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The Utah Senate voted 21-8 Tuesday to send Gov. Gary Herbert's Healthy Utah plan for a final vote, which could come as early as Wednesday.

"We're just passing the buck if we don't do something," said Sen. Todd Weiler, R-Woods Cross, who voted yes.

"We're delivering health care to many of these people, but we're doing it in the most expensive way possible: through emergency rooms and prisons," Weiler said.

Several of the senators indicated they may change their "yes" vote to "no" on the final vote, but even if they do, Senate Bill 164, sponsored by Sen. Brian Shiozawa, R-Cottonwood Heights, is likely to pass the Senate.

Shiozawa said he was surprised by the margin of support for the Medicaid expansion proposal, and said that should make a difference in the House, where Healthy Utah is floundering.

"It's the best solution we have to a problem we need to address," said Shiozawa, referring to the fact that an estimated 63,000 Utah adults will be below the poverty line next year but unable to get subsidized health care via the Affordable Care Act.

But Speaker of the House Greg Hughes, R-Draper, said, "We do not have the support to move forward on that legislation in any way."

SB164 proposes a two-year pilot program that would cost Utah $25 million even though the federal government would pay 100 percent of the costs — nearly $900 million — for the first 18 months.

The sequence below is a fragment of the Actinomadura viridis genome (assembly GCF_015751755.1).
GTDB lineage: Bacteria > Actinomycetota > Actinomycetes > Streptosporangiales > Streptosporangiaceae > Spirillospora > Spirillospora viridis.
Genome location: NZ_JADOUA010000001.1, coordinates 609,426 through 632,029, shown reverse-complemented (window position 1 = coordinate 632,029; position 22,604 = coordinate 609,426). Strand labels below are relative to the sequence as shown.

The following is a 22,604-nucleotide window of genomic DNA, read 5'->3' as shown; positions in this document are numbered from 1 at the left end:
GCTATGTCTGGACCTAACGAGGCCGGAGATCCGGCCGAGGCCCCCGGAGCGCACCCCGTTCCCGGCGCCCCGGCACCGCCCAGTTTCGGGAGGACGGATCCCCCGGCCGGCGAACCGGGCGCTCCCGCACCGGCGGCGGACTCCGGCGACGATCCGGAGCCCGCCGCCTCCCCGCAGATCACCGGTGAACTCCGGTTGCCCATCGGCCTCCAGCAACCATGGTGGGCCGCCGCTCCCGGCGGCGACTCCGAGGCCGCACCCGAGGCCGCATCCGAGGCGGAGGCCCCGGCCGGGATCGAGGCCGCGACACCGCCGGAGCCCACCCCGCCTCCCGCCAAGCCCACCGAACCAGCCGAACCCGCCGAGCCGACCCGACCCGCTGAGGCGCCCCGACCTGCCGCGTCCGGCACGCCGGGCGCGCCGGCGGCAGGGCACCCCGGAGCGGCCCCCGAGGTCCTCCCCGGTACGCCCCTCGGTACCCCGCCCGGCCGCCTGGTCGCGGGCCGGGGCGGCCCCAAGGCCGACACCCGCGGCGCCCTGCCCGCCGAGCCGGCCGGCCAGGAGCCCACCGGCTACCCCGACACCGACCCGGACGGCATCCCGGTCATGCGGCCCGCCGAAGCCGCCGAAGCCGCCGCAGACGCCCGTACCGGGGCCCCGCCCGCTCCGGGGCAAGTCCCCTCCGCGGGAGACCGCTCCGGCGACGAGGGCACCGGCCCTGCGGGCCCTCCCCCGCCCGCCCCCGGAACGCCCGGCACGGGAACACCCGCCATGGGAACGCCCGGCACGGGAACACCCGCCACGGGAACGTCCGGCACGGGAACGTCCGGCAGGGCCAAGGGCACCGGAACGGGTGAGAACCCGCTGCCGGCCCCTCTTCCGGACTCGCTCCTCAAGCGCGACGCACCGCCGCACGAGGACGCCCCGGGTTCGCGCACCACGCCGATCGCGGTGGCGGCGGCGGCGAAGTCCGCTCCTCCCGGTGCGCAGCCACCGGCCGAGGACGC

"The actual cost probably would be significantly less," Shiozawa said.

The state's share would not require a tax hike but would be covered through a combination of cost savings, efficiencies and one-time money, according to the governor's office. An estimated 126,000 low-income Utahns would get health coverage via Healthy Utah in its second year.

"There's a lot of speculation on this, what will happen if we have a Healthy Utah program?" Herbert said. "So let's test it out.

"If the House has a better idea, let's hear it," he added. "Doing nothing is not an option."

Hughes said he'd prefer Medicaid expansion start small and expand later, and doesn't like the idea of taking benefits away after two years. When that has happened in the past, it amounted to "human carnage," Hughes said.

"We do not improve the human condition at all," he said, by providing coverage for two years and then pulling it back.

But on the Senate floor, several senators said even short-term coverage would be welcomed by the working poor adults who have no medical coverage.

Healthy Utah goes beyond that coverage gap population to include those earning up to 138 percent of poverty because it's the only way Herbert could get the U.S. Department of Health and Human Services to agree to initially pay 100 percent of the costs.

Sen. Lyle Hillyard, R-Logan, said he at first considered Healthy Utah a "giant bait and switch," but after learning more, is persuaded it's a good plan, especially given the two-year expiration. "By the time this expires, we'll have a new president," he said.

Sen. Margaret Dayton, R-Orem, said she has "real angst about federalizing health care," and Sen. Allen Christensen, R-North Ogden, called Healthy Utah "the opposite" of compassionate.

His own SB153 would expand Medicaid to fewer Utahns, those deemed medically frail.

"We are turning our backs on solid conservative values," he told his colleagues.

Sen. Daniel Thatcher, R-West Valley City, said he has misgivings about Healthy Utah, but voted for it anyway.

"As much as I hate this, I haven't seen a better option," Thatcher said. "I'm going to plug my nose and I'm going to vote aye."

Twitter: @KristenMoulton

Robert Gehrke contributed to this story.